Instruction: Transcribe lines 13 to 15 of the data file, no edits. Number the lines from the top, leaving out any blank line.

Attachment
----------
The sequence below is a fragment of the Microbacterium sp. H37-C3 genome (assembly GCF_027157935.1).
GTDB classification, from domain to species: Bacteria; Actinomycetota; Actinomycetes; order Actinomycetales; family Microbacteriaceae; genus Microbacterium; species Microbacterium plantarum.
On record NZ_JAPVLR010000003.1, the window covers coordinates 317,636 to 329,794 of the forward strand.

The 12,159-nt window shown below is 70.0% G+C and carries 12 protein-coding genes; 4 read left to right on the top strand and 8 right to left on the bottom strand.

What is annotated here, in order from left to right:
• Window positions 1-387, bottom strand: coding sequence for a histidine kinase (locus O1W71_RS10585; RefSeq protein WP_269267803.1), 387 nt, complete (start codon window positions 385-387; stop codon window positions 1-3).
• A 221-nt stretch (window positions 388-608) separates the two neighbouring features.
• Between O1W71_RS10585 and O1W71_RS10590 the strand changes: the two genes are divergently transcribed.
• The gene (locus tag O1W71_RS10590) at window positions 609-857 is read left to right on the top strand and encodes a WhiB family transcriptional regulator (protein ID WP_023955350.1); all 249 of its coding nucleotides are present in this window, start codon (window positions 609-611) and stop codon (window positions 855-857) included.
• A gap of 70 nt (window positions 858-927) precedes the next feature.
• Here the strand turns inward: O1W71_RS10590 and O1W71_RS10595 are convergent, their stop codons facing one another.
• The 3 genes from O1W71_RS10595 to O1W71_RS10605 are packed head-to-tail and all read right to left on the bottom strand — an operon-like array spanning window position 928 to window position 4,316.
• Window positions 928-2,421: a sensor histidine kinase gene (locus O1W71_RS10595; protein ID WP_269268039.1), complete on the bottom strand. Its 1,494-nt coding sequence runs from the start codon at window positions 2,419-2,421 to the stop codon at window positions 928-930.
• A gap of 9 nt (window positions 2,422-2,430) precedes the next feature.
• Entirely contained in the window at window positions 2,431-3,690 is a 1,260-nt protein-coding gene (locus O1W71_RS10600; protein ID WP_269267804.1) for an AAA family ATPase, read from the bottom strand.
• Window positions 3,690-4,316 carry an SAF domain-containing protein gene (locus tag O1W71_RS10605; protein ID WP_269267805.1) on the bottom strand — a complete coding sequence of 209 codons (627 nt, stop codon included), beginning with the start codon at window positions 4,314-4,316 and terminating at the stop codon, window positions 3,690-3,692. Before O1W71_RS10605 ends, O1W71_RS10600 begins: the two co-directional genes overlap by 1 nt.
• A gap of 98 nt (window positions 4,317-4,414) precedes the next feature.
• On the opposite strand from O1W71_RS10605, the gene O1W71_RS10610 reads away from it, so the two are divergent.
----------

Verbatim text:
• Window positions 928-2,421: a sensor histidine kinase gene (locus O1W71_RS10595; protein ID WP_269268039.1), complete on the bottom strand. Its 1,494-nt coding sequence runs from the start codon at window positions 2,419-2,421 to the stop codon at window positions 928-930.
• A gap of 9 nt (window positions 2,422-2,430) precedes the next feature.
• Entirely contained in the window at window positions 2,431-3,690 is a 1,260-nt protein-coding gene (locus O1W71_RS10600; protein ID WP_269267804.1) for an AAA family ATPase, read from the bottom strand.